The classic definition of mitm is the type of mitm that cloudflare does, that is how most mitm attacks are pulled off in the wild as well. Most mitm attacks use legitimately signed certificates and do not install new certificate into one’s browser. malicious mitm typically the hijack dns, get a legit certificate, then act as a mitm for traffic to the original server. that is the exact same thing a cdn does minus the “hijack the dns” step, instead the dns owner repoints it, other then that they are identical textbook mitm attacks.
a good percentage of mitm attacks use legitimately signed certificates, explained above.
That doesn’t really mean anything. The AV mitm is done with the full consent of the software provider.
BOTH do so without the consent of the end user, which is what is important and crucial, as that is who SSL protects.
With BOTH the user thinks their communication between the server they are accessing is encrypted between them and the server, aka a private connection. In BOTH cases the communication is actually intercepted by a “man in the middle” who has full and nonconsensual access to all their internet traffic content.
In the case of CDNs it is done for the benefit of the site provider, reduces their server load and gives them wider geographical serving distribution. In the case of the AV software it is done for the benefit of the end user, to be able to scan content before it is delivered to the browser to make sure it is malware free and safe. BOTH fundamentally break the idea behind SSL/TSL being a secure communication endpoint to endpoint, and BOTH execute mitm attacks, the AV companies at least ask for end user consent before installing their browser protection. Most people never know they are hitting a CDN over the real server and are unaware that their private encrypted communication is actually being intercepted by a third party.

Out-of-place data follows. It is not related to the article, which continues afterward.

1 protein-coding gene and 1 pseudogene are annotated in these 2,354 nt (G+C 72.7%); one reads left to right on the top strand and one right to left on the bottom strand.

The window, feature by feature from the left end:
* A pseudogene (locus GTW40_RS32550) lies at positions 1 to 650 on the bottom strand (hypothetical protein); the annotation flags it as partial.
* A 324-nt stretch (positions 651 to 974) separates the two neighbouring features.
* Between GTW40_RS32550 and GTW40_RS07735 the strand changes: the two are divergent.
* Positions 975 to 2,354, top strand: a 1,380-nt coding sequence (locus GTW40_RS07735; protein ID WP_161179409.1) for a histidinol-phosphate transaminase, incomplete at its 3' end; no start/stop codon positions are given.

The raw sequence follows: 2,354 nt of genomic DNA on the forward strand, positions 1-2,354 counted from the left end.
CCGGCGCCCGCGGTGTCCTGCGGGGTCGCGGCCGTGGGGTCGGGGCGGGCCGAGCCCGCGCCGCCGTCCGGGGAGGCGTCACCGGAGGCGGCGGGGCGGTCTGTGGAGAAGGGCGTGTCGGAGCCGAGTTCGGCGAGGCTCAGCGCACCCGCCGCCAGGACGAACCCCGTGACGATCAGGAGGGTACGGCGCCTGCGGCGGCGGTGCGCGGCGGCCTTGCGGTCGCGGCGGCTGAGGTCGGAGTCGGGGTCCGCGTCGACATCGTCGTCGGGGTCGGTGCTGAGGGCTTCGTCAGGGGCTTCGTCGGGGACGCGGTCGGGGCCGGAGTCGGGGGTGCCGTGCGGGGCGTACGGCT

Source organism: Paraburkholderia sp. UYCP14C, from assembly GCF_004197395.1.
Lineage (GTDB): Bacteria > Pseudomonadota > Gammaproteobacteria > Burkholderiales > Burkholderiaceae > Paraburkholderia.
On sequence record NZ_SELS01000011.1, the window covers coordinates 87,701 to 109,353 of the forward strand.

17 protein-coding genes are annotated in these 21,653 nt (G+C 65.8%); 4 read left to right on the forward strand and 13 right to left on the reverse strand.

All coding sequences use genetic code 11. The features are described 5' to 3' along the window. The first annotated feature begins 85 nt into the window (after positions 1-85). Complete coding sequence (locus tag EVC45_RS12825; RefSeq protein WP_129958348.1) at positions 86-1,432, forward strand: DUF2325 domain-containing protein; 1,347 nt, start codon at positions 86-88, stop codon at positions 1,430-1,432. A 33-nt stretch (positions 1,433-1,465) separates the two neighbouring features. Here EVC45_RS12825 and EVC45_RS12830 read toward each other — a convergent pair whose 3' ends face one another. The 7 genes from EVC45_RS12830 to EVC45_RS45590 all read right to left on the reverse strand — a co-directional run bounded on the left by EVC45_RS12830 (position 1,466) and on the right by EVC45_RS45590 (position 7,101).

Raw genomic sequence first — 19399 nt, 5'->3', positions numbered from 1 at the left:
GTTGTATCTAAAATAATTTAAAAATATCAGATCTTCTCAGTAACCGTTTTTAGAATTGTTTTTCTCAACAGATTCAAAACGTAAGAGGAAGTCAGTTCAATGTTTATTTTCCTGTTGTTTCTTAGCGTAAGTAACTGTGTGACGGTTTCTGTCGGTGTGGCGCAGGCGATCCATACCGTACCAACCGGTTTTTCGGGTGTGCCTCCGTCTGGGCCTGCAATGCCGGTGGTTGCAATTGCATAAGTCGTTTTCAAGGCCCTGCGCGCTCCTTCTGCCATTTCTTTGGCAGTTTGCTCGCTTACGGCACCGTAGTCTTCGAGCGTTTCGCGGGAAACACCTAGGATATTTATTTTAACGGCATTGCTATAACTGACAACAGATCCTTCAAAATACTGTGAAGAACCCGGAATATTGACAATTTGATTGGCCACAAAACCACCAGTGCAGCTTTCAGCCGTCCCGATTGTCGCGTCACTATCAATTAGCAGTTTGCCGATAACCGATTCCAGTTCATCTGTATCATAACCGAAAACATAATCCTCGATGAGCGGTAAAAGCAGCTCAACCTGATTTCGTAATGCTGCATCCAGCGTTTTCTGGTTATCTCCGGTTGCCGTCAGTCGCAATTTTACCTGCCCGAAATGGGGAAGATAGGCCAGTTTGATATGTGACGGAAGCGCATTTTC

CDNs are far worse than what we are talking about above. Most CDNs allow SSL from the client to them and then turn around and do unsecured traffic from them to the server, passing the previously secure information over an insecure pipe without the end user ever knowing that their secure traffic is being passed insecurly over the open internet. DAMN that is LAME. This is far far worse than what the AV companies are doing. With CloudFlare the “TotalSecure” or “VerifiedSecure” levels are when both sides of the CDN are secured, they’ve been called out for years for doing the one leg secure connections which are their “FlexibleSecure” or “UniversalSecure” options i beleive. As an end user, really one doesn’t know they are hitting a CDN let alone an open leg CDN connection. SO BAD. smdh.
As CDNs are by far the WORST mitm sll offenders on the net, and are called out for it repeatedly, it is a bit hypocritical of them to point the finger at anyone else. They are pulling the classic magician stunt of redirecting attention away from the real action. Squirrel!!!
negligible, but still a cool thing to have rolled together yourself. how does your interceptor decrypt and resign communication? is it secure on both legs for HTTPs communications?